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Types of bunion correction surgery

Bunion Correction Surgery: Types, Treatment, & Recovery

Jun 27, 2023

When there are unbalanced forces on the foot and great toe, usually caused by a foot injury, rheumatoid arthritis, or improper footwear, your big or “great” toe may start deviating toward your other toes. This causes a bony bump to appear near the base of the great or small toe. The name of this condition is hallux valgus, but it iscolloquially referred to as bunions.

While wearing comfortable shoes and orthotic shoe inserts may help alleviate the symptoms, however these conservative methods won’t always give the desired effect. In this scenario, bunion correction surgery will be the only way. Here’s what you need to know about this surgical procedure and bunions in general.

How do bunions form?

Bones and joints in our feet are more delicate than they appear, and they only work properly when they have a great alignment. The problem is that this may notalways be the case. There are many reasons why bunions form:

  • Bad footwear
  • Genetics
  • Foot injuries
  • Rheumatoid arthritis

The biggest problem with bunions is that they cause pain and limit the mobility of your big toe. They may also make it difficult to wear some shoes (because they cause a slight foot deformity).

The symptoms of bunions are hard to miss, and after a while, it will become quite easy to self-diagnose. You’ll notice a:

  •  Visible bump at the base of the big toe joint.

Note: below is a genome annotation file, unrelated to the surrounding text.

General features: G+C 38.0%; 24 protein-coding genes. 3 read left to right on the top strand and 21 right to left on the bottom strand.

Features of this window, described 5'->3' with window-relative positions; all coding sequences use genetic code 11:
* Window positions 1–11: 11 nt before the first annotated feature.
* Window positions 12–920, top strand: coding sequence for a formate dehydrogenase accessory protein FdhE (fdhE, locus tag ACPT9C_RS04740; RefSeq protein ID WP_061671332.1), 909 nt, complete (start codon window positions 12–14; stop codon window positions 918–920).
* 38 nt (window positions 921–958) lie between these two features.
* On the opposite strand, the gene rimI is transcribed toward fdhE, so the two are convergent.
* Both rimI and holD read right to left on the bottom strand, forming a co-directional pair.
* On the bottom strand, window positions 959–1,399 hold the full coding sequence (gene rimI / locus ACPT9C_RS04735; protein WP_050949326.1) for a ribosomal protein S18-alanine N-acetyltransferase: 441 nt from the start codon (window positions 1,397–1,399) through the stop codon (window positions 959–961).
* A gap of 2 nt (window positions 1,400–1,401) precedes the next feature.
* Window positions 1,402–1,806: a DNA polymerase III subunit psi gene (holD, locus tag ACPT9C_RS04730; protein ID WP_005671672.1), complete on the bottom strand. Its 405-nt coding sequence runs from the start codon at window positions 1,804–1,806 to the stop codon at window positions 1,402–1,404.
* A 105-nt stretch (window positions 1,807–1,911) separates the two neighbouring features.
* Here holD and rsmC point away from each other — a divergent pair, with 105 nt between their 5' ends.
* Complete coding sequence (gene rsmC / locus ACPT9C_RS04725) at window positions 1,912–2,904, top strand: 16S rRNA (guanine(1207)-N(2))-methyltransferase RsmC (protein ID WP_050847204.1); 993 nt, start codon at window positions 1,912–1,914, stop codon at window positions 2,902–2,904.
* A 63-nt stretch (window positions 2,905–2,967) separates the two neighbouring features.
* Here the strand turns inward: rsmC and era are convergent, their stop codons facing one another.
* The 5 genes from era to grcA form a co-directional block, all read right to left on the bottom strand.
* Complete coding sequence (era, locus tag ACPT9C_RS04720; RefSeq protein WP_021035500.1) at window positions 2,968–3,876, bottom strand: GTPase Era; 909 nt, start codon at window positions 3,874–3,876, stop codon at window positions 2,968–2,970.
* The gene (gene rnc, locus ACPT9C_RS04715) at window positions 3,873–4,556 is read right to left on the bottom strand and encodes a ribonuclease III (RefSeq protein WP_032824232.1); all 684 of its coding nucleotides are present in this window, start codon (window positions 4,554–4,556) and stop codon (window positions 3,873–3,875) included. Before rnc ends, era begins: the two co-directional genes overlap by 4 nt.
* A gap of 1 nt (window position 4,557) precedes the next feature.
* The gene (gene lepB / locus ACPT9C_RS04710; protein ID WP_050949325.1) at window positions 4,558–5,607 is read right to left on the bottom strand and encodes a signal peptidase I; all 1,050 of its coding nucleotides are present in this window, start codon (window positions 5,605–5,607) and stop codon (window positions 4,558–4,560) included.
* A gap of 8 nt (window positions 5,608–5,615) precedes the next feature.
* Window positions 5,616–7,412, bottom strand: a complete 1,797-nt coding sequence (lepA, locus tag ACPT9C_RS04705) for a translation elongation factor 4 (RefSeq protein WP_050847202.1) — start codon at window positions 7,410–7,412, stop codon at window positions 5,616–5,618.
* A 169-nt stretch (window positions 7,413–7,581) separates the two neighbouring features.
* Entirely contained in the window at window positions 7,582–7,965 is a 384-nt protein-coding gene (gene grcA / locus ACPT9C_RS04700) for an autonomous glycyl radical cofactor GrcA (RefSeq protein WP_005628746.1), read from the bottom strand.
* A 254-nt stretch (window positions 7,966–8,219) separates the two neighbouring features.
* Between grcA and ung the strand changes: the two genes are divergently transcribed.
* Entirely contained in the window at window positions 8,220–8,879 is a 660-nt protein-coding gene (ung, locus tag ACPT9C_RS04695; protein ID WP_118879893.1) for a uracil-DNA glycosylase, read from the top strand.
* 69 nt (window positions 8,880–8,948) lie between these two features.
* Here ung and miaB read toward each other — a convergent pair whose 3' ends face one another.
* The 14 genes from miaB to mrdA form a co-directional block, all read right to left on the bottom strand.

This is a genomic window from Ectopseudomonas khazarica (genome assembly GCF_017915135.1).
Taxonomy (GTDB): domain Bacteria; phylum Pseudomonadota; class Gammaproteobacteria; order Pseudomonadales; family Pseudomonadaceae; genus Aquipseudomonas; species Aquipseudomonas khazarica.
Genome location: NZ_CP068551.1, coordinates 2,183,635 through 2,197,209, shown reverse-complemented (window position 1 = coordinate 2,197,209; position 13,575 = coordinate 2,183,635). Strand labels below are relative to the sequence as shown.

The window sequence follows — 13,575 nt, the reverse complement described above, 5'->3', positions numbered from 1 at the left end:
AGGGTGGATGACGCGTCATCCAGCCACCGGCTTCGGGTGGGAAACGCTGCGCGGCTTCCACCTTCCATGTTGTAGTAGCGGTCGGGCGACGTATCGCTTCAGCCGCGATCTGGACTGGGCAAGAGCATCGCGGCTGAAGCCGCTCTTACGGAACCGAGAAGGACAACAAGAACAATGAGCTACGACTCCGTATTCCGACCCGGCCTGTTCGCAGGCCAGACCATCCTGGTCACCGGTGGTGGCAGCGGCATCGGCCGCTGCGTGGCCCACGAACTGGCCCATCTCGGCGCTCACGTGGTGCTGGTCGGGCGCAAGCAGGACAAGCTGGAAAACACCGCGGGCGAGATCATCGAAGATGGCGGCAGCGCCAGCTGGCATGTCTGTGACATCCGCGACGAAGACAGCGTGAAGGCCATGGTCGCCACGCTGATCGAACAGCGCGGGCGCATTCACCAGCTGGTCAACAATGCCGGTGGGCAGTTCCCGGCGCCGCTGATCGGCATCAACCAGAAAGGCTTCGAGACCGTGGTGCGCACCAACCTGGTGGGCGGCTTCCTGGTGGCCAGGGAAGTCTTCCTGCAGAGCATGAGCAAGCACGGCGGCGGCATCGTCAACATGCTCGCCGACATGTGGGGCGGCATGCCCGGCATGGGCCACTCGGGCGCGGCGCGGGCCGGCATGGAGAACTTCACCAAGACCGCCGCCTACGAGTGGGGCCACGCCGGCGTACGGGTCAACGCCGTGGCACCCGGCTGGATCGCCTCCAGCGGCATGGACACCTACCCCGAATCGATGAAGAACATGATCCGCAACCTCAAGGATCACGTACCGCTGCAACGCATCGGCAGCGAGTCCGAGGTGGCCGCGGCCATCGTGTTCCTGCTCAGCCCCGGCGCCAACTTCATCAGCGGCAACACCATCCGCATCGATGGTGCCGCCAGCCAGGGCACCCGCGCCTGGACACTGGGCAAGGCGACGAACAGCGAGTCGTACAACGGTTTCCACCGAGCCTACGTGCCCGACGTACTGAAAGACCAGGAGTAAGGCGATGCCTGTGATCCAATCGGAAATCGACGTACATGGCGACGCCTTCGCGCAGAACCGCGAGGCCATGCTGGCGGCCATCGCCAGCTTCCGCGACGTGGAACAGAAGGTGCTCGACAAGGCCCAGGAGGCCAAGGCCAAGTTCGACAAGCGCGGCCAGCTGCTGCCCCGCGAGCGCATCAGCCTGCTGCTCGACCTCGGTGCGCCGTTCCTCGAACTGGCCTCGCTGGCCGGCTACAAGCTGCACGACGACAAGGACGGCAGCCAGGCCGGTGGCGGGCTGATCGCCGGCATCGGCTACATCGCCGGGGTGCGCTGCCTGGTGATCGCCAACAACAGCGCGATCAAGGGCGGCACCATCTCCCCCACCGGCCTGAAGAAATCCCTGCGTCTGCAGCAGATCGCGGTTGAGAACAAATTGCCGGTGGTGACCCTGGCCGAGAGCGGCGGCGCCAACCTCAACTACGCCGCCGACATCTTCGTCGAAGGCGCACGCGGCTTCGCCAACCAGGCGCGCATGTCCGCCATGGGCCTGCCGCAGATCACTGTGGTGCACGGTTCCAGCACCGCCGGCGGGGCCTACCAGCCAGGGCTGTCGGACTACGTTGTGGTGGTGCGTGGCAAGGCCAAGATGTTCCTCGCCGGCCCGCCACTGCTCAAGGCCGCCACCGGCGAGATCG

• Pain and tenderness around the joint.
  • Swelling and redness around the affected area.
  • Limited movement of the affected toe.
  • Calluses on the bump of adjacent toes.
  • The other lesser toes may raise up as the great toe deviates under them.

Bunions will usually worsen over time, and while wearing better footwear may alleviate the discomfort, bunion surgery is the only way to truly correct them.

Bunion correction without surgery

First, it’s important to mention that, even if they make the situation slightly better, these methods don’t completely eliminate bunions. Still, some of the methods that might help you are:

  • Toe spacers and splints: Spacers are placed between the big toe and the adjacent toes. They can slightly improve the alignment making a small (but noticeable difference).
  • Bunion cushions and padding: This reduces painful friction between your feet and the foot arch.
  • Orthotic devices: These shoe inserts can support the foot arch, thus reducing the pressure on the affected area.
  • Appropriate footwear: Shoes with ample space will not fix your bunion problems but ensure it doesn’t get any worse.
  • Physical therapy: Believe it or not, some exercises can help strengthen the muscles, resulting in the improved alignment of the toes and your foot.

Still, you simply can’t skip discussing bunion correction surgery when looking at how to correct bunions.

Types of bunion correction surgery 

The key thing to remember is that bunion correction surgery is an umbrella term that can be used for four different procedures. You have:

  • Bunionectomy: This minimally invasive type of bunion surgery involves the removal of the bony bump and realigning bones. A surgeon may release or tighten some soft tissues (if it’s necessary to correct the deformity) around the joint at the base of the great toe.
  • Osteotomy: This procedure revolves around cutting and repositioning the bones, thus correcting the misalignment. This procedure has three subtypes – chevron osteotomy, scarf osteotomy, and Lapidus procedure.